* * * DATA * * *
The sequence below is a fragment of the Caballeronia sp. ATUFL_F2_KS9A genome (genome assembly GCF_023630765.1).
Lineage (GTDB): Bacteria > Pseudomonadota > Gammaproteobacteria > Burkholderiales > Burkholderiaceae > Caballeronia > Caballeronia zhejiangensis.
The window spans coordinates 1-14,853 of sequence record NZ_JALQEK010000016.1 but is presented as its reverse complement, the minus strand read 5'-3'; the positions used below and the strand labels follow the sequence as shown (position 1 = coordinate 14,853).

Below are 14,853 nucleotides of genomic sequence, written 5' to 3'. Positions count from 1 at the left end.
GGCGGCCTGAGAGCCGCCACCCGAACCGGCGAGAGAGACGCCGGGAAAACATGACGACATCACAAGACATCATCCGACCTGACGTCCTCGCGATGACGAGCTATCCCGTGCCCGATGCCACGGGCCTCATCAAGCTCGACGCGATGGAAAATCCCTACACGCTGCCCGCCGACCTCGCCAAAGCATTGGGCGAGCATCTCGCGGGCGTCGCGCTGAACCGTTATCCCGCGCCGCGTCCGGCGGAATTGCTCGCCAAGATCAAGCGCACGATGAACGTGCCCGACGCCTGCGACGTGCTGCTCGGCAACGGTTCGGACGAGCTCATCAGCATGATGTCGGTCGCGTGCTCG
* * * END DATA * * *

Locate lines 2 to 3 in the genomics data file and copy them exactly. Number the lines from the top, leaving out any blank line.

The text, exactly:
Lineage (GTDB): Bacteria > Pseudomonadota > Gammaproteobacteria > Burkholderiales > Burkholderiaceae > Caballeronia > Caballeronia zhejiangensis.
The window spans coordinates 1-14,853 of sequence record NZ_JALQEK010000016.1 but is presented as its reverse complement, the minus strand read 5'-3'; the positions used below and the strand labels follow the sequence as shown (position 1 = coordinate 14,853).